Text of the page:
Skip to Main Content Skip to Sitemap

Goal Setting After a Brain Injury by Charles Watson


Posted on January 12, 2020

Goal setting is a part of the rehabilitation process between physiotherapists and their patients to ensure speedy and improved recovery. It can motivate as well as maximize patient engagement. A person with ABI or TBI may need to take into account changes in cognitive, physical, social, and behavioral abilities as well as communication skills that may act as barriers to successful goal setting and achievement. 

The capacity to set and achieve even very small goals can be an important step towards regaining a sense of self-worth, confidence, and a place in the community after a severe injury.

Set challenging yet achievable goals

Unfair expectations and unrealistic goals will de-motivate you and force you to give up. Setting simple goals and working up gradually towards more difficult ones will help you achieve the once seemingly impossible ones.

After an injury, simple tasks need to be relearned, and regular practice is needed to perform these tasks well, such as taking a shower or running simple errands. As energy levels improve, fitness goals can be pursued, like walking and simple exercises to improve motor control.  

Plan your goals, take one step at a time

Now that you know your goal, it’s time to plan it out. Write down on a piece of paper and cross off things as you achieve each step. Take small steps by breaking down each goal into steps that you can manage. 

The goal may be to go for a walk which can be divided into many components like:

  • Getting out of bed
  • Standing up without support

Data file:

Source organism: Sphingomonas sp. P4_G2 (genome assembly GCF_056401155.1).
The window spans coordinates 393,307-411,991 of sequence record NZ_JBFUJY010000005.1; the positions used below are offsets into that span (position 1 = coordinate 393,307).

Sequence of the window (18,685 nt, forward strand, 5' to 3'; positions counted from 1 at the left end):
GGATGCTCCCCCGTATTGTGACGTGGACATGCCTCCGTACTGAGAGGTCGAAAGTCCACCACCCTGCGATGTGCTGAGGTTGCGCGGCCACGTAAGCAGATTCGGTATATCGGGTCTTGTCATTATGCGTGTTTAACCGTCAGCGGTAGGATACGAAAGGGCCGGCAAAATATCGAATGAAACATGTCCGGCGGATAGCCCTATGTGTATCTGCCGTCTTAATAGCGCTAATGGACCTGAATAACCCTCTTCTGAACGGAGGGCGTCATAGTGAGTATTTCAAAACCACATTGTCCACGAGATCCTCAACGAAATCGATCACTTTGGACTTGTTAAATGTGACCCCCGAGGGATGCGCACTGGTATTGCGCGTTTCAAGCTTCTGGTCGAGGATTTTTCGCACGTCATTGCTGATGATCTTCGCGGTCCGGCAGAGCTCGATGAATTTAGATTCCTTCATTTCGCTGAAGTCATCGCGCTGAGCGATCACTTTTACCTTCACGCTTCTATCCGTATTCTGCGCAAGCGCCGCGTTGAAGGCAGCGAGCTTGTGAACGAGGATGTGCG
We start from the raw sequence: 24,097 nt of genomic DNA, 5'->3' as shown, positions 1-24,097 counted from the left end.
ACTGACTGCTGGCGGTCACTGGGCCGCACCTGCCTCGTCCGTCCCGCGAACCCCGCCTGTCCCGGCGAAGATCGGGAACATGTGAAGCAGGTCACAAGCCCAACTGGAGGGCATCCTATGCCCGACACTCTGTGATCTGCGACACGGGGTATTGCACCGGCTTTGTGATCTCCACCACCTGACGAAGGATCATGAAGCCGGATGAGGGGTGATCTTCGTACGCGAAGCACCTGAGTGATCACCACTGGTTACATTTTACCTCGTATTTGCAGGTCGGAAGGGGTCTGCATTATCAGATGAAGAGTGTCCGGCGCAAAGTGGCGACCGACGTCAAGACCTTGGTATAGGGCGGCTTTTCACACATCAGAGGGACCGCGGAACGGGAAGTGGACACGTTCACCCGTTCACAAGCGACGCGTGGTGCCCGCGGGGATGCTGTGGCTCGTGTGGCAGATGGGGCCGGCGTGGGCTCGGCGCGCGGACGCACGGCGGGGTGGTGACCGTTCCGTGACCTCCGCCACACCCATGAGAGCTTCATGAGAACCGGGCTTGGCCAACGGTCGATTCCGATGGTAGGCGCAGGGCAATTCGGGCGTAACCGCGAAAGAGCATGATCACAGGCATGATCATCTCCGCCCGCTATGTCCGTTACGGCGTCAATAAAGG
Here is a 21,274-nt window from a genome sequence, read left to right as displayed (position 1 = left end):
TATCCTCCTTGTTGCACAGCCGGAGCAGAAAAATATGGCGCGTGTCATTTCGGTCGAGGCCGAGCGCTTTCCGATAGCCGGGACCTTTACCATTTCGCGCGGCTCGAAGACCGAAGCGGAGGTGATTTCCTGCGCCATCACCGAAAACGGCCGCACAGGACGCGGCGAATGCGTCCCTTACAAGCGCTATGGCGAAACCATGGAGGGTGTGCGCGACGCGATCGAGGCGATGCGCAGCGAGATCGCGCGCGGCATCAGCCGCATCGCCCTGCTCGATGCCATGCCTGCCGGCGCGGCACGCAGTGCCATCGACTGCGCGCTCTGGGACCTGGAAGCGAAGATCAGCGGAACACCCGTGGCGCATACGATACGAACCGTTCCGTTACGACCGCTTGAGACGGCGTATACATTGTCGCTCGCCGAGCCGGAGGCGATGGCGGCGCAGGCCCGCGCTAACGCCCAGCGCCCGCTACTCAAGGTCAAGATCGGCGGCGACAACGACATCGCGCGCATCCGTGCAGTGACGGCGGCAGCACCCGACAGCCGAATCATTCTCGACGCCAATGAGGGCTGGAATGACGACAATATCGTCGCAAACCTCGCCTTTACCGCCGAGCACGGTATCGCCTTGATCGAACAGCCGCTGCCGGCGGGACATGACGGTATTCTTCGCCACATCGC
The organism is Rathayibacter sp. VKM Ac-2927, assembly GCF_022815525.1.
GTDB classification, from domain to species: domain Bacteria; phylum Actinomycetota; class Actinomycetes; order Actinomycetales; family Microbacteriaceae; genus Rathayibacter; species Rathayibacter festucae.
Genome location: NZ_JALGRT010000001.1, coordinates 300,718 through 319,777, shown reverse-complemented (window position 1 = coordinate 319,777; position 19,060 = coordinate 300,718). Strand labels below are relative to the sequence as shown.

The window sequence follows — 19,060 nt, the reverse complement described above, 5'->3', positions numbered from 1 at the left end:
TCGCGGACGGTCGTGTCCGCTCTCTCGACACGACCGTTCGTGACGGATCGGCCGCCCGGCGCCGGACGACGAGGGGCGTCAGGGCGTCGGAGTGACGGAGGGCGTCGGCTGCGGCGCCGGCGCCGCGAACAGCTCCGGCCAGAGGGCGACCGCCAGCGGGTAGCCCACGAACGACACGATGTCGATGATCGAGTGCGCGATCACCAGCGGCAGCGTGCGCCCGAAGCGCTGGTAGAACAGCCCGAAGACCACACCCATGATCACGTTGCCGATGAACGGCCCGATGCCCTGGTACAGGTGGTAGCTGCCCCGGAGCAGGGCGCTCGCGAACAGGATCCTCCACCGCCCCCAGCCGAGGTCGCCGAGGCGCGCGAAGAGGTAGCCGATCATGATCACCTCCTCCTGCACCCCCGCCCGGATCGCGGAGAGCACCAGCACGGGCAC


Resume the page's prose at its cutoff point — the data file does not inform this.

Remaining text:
• Changing clothes
  • Gathering cell phone and keys
  • Putting your walking shoes on
  • Leaving the house
  • Taking a brisk walk. 

It’s important to remember that mastering and executing each step and not worrying about the completion of all the steps is the key to success. 

Be kind and flexible

After a brain injury, goal setting requires time and practice. Through trial and error, be flexible with the change of plans. Remember, there will be good days and there will be bad and some goals may be achieved earlier than others. Re-evaluate your goals - you may even revisit them later and break certain steps into easier doable ones.

Setting small and easy goals does not mean that you have lost sight of your long-term goals. But, when you are recovering from a brain injury, making it through each day is a task in itself. Hence, it is very important to be flexible and kind to yourself. 

Developing support systems

Attending support groups and support from family and friends can help in achieving difficult goals. Feelings of loneliness and isolation can be very upsetting, and a brain injury support group can be really helpful. When people with similar experiences share their struggles, you can relate to them. And they too, will be better able to understand and guide you in making your goals more practical and manageable.

For a brain injury victim, developing a positive outlook on life is essential to help with the healing process.